In addition to being a creative type, Jay was also shockingly good at math. His proof, or theorem, or whatever it was, filled up the first napkin and overflowed onto a second. It began, Let Jay’s happiness = x and let Amy’s happiness = y, and it invoked something called the chain rule. I didn’t really understand its technical aspects. But when Jay pushed it across the table and read it aloud to me, I gave him a knowing look.
We’d always had faith in Einstein. What could be safer? He was a smart old geezer with fluffy white hair and a bowtie. If you couldn’t trust that, what could you trust? He said God did not play dice with the universe and we believed him. He said nothing travelled faster than light and we believed him. Now he’d gone and betrayed us, and we were shaken up. If the theory of relativity was wrong, our whole way of looking at the world might be wrong. Who could say for certain that the Law of Conservation of Sadness was no law? Could anyone be sure — really, really sure — that its constant was not part of the hidden architecture of the universe? Maybe it had been ruling our lives for years, unseen and unsuspected. In the hazy bluish light of the Legion, anything seemed possible.
“But why this constant?” I inquired in the name of science or self-pity. “Why us?”
Jay shrugged. For a few minutes, he wondered aloud if maybe it was a conspiracy. Jay was full of conspiracy theories about how the world was specially designed to screw over people like us. Writers and artists and creative types. Human beings were doing it all the time — politicians were cutting funding left and right — why not the universe?
Perhaps because Jay was being so pessimistic, I kicked off into the bracing air of optimism and said, “Maybe it’s not a conspiracy, though. Maybe it’s a gift. Like, the universe wants to make sure that when one of us needs the other person, the other person will always be there, ready to help. Because, can you imagine if we both got dumped at the same time? It’d be a disaster, right? We’d both be sitting here, drunk off our asses, with nobody to give us a lift and no safe way to get home.” Warming to my metaphor, I said, “This way, it’s like the universe is ensuring there’ll always be a designated driver.”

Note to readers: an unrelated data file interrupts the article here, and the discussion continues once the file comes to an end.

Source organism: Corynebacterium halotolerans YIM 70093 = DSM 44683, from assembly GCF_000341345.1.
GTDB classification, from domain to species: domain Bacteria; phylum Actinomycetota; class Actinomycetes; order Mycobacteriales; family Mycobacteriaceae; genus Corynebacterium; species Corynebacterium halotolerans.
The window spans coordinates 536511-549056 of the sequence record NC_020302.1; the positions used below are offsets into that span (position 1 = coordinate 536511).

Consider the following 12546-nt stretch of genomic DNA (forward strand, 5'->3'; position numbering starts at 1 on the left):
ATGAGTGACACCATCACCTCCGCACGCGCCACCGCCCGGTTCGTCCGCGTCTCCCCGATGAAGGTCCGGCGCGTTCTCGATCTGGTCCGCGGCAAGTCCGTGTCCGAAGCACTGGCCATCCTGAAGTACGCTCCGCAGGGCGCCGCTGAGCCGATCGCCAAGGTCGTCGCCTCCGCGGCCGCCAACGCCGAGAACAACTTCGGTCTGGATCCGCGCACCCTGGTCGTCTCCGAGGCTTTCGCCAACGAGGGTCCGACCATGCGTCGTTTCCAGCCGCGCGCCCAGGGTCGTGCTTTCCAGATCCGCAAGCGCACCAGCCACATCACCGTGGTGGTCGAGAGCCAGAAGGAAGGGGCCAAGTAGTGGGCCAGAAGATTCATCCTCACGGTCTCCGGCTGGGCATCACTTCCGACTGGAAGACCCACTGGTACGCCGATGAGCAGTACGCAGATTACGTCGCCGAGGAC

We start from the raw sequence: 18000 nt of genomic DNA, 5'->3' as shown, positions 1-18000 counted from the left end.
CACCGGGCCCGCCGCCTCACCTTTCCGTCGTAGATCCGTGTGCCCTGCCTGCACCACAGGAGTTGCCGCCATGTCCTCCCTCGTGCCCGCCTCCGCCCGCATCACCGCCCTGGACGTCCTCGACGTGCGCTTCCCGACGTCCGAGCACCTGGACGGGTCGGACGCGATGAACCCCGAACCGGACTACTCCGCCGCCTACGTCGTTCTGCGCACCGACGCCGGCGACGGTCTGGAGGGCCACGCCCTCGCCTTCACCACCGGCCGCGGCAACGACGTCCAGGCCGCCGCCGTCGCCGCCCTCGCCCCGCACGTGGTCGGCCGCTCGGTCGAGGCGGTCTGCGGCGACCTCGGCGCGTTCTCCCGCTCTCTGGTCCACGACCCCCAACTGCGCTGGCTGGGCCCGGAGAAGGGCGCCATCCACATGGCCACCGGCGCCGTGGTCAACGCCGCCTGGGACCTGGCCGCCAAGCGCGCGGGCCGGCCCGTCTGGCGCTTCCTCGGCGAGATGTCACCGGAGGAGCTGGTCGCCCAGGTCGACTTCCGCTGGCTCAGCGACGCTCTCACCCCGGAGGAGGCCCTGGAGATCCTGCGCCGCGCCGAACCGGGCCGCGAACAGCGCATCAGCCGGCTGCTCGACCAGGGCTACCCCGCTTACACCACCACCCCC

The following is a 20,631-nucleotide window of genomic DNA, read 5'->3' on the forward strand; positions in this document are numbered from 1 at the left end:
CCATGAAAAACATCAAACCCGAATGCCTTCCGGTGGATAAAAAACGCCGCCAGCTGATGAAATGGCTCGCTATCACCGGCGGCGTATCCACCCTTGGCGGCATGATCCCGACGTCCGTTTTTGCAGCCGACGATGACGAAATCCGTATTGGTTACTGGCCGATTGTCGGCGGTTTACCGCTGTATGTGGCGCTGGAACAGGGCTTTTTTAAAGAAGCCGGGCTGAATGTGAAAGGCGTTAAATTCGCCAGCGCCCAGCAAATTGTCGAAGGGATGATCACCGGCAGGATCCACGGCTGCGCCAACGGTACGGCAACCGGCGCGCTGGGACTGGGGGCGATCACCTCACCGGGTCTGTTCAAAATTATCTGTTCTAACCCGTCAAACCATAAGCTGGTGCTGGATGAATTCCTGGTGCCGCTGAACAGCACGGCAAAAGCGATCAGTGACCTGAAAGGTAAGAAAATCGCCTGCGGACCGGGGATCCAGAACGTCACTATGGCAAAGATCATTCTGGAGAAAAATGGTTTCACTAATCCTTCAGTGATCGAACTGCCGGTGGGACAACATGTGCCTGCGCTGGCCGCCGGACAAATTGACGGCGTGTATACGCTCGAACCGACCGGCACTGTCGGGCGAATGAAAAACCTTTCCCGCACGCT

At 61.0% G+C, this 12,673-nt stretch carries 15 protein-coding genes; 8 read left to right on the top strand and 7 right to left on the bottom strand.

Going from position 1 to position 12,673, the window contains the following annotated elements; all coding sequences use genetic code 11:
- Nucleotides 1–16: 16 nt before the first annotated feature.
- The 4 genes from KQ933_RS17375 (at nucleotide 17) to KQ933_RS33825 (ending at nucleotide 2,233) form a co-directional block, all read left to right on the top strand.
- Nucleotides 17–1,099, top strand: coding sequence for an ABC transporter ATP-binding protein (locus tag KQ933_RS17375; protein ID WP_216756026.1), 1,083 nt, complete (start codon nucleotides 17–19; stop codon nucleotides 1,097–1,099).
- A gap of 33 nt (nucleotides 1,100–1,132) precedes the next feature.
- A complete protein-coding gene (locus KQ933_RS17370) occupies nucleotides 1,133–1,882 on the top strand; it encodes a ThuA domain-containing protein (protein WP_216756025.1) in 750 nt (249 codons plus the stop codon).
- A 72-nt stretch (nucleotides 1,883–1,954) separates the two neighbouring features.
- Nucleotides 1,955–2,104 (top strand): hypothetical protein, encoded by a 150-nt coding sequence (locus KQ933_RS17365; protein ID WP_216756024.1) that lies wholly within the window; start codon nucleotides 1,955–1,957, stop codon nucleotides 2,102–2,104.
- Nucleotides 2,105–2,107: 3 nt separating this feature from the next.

Jay said, “Neither of us owns a car.”
“Right, so, okay, but —”
“You never even got your license.”
“Right, but my point is, maybe it’s not a conspiracy. Maybe it’s a gift.”
“Maybe,” Jay said, unconvinced. He added something else but it was inaudible.
“I said, I miss her.”
“I’m never going to be happy again.”
Although Jay was exhibiting exactly the type of attitude his girlfriend had bemoaned — or maybe because he was exhibiting it — I told him not to worry about her. I reminded him of her brainy but fickle nature. “I bet you anything she’ll be calling you within the hour, begging you to take her back,” I said.
“Maybe,” Jay said, unconvinced.
And because he was staring at the napkins, I stared, too. It was a crazy thought, but you had to wonder. What would happen if you jumped off the seesaw? If you upended the stars?
Jay let out a deep sigh, an incredibly miserable sound. The napkins fluttered away from his hands like birds. I laced fingers with him and wondered.
From behind the bar, a screechy female voice announced last call. I thought of something Einstein had once said: It should be possible to explain the laws of physics to a barmaid. It should be possible, yes. But when all the familiar laws deserted you, and all you were left with was some absurd law penned on a napkin by your lonely inebriated friend, what then?
“Give me your phone,” I said.
“Just do it.”
Jay slid the phone across the table. I dialed Ben’s number.
“Amy?” he said, all puppy-dog eagerness. “I was just making spaghetti, do you want to come —”
“I’m seeing someone else,” I said. “It’s over.”
I hung up. Jay and I stared at each other over our Pilsners.
“Now what?” he asked.
“Now,” I said, “we wait.”
A moment later, Jay’s phone began to ring.
Sigal Samuel is the author of the novel (HarperCollins 2015).
Sigal Samuel is the former Opinion Editor at the Forward. When she’s not tackling race or identity politics, she’s hunting down her Indian Jewish family’s Kabbalistic secret society. Her novel THE MYSTICS OF MILE END tells the story of a dysfunctional family with a dangerous mystical obsession. Her writing has also appeared in The Daily Beast, The Rumpus, and BuzzFeed. Follow Sigal on Twitter.
Law of Conservation of Sadness — Or, When Einstein Lets You Down